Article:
If you’ve ever woken up in the morning with a headache, heard the sound of your jaw popping or clicking, or experienced pain or stiffness in the jaw and neck, you may be one of the more than 10 million Americans who experience TMJ pain. Despite what you’ve heard, this is not a condition you have to live with. Physical therapy is a highly effective, non-invasive treatment option for TMJ pain that routinely yields good results.
What TMJ pain feels Like
TMJ is shorthand for temporomandibular joint, the joint that connects the lower jaw to the bone at the side of the head. When people say “I have TMJ,” they’re referring to the pain and dysfunction in the jaw joint and in the muscles that control jaw movement. This common condition presents itself in a variety of ways from patient to patient, but it’s usually marked by pain in the face, jaw or neck; stiffness or limited movement in the jaw muscle; painful clicking or popping when opening and closing the mouth, or a change in the way the teeth fit together. While most patients tend to discuss concerns about TMJ pain with their dentists or doctors first, it’s a good idea to see a physical therapist if you’re experiencing it. Direct access laws enable you to schedule appointments directly, without a physician referral. Patients with TMJ pain usually see positive results in reducing or eliminating their symptoms after seeing a PT who is experienced in treating these kinds of cases.
Causes of TMJ Pain
TMJ pain is fairly common and stems from a wide range of causes. It can result from trauma to the jaw or teeth, arthritis, general stiffness in the neck due to sitting behind a computer, side sleeping on one’s cheek or teeth grinding during the night. Even excessive talking, bubble gum chewing or nail biting can trigger TMJ pain. Stress and anxiety can also be a cause, and so can orthodontic braces. Women tend to experience TMJ pain more often than men, possibly because of hormonal changes.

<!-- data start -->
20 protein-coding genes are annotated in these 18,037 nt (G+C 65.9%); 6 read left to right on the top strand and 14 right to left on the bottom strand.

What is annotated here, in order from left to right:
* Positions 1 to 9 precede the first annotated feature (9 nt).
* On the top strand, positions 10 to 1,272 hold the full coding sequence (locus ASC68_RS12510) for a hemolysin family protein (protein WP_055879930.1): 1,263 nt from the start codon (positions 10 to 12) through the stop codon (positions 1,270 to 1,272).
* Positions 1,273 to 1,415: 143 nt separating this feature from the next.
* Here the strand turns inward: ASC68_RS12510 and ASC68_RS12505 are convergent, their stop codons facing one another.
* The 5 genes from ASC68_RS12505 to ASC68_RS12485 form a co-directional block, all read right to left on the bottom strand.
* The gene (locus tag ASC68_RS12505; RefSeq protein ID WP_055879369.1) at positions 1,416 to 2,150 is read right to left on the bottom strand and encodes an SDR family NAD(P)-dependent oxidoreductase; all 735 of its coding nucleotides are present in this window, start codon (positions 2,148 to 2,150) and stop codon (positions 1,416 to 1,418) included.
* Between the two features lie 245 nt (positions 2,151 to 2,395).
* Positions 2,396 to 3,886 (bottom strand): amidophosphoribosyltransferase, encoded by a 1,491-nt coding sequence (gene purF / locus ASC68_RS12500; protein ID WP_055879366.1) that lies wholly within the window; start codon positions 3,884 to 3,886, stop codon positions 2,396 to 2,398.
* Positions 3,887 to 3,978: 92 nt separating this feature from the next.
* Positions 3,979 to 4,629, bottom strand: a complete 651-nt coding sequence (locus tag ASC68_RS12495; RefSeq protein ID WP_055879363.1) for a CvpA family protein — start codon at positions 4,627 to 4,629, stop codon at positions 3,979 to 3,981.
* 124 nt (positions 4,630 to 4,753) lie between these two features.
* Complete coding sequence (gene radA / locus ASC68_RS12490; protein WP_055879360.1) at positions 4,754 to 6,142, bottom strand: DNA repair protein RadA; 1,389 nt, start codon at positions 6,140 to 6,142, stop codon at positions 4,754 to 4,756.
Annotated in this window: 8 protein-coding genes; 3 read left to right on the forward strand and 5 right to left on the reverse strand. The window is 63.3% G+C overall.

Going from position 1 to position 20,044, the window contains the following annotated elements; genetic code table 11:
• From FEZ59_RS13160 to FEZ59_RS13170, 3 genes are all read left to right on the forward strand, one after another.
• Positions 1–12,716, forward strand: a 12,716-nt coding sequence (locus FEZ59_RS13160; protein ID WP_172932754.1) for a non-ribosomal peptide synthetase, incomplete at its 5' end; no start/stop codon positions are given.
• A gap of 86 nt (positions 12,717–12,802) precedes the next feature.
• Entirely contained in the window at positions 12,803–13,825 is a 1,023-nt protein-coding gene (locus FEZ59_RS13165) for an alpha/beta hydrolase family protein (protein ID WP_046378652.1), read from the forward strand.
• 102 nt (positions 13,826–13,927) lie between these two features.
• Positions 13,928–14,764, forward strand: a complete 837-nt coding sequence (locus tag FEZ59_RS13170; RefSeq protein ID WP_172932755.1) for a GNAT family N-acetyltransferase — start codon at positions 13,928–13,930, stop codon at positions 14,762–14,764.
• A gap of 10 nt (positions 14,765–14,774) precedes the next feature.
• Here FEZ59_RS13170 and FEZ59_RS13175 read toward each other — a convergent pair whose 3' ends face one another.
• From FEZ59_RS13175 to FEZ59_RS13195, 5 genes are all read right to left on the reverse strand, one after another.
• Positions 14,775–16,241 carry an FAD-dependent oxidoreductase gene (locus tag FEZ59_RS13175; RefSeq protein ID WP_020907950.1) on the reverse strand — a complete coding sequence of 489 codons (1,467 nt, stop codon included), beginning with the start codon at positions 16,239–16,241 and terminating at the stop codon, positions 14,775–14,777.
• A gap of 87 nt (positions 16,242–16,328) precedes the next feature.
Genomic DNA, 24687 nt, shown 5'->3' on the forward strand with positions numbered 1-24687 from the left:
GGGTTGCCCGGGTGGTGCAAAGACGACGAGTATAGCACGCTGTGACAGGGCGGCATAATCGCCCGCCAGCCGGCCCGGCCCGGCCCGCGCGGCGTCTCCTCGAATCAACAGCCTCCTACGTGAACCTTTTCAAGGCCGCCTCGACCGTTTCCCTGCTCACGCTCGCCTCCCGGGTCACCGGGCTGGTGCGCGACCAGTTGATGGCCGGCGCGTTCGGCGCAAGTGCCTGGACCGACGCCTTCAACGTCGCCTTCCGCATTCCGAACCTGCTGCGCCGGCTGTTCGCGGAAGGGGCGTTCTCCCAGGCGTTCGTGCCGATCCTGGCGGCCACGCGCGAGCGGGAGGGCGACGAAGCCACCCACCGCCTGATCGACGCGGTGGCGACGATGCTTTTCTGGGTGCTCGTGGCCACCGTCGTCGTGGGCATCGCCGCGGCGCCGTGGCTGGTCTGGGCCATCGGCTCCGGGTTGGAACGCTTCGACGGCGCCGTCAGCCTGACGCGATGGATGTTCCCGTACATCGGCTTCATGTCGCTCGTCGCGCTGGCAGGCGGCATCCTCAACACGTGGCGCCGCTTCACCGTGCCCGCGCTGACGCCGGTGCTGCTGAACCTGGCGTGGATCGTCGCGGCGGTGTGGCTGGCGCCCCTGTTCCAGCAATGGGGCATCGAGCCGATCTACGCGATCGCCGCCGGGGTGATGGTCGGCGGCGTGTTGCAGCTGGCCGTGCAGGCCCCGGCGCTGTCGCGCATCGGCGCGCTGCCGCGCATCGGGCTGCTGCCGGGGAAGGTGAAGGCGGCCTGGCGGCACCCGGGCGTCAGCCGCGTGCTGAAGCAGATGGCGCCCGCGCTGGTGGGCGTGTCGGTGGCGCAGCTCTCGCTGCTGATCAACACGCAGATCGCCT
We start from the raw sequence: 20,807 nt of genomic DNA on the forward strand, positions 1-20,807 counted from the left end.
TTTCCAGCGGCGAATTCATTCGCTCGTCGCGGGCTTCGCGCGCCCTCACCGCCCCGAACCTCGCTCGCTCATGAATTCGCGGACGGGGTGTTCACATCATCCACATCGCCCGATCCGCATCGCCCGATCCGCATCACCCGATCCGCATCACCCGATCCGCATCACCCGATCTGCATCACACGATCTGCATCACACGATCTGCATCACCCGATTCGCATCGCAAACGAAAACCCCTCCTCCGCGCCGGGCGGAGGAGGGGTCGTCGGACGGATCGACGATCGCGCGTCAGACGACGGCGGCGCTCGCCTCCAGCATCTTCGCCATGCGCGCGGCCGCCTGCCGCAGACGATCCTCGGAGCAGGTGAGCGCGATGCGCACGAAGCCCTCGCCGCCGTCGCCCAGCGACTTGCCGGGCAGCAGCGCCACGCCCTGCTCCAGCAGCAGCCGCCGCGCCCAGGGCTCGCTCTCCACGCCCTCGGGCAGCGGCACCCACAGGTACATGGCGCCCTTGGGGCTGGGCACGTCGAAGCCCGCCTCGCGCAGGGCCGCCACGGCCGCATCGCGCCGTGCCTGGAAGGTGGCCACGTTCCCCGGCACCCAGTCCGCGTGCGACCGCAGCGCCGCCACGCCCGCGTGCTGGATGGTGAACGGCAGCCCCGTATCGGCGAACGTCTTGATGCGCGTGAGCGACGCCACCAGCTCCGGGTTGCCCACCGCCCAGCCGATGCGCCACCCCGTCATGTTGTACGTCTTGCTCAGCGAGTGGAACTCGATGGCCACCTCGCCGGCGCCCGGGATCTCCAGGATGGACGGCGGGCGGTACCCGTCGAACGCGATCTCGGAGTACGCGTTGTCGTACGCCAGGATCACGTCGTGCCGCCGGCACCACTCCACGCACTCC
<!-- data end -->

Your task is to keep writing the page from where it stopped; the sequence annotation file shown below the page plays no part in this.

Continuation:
Physical Therapy Can Help TMJ Pain
Physical therapy for TMJ pain can be very effective in reducing discomfort and restoring movement. An experienced PT will use a variety of treatments to improve symptoms, such as joint and soft tissue mobilizations, postural education, exercises for range of motion and strength, and modalities to reduce pain and relax the jaw muscles.
Patients usually see results in four to six weeks. On-site therapy works best when paired with an at-home program that is specifically designed for each patient’s needs. That may include avoiding foods that are hard to chew, watching your neck posture and applying heat or ice to the large “chewing” muscles in front of your ears. Watching your jaw posture is also important. This includes avoiding clenching your teeth throughout the day, an unconscious habit known as “bruxism.”
Your PT program will work in conjunction with any treatments that may have been recommended by your physician or dentist.
Samuel Coley, PT, has been employed with HPRC since 2011. He is a certified ASTYM provider of the Upper & Lower Extremity and he is certified in the treatment of myofascial pain and dysfunction with dry needling. His specialties and interests include orthopedics, TMJ treatment, sports performance and manual therapy. Same is a member of the Physical Therapy Association of Georgia, American Physical Therapy Association (APTA), and Orthopedic Section of the APTA.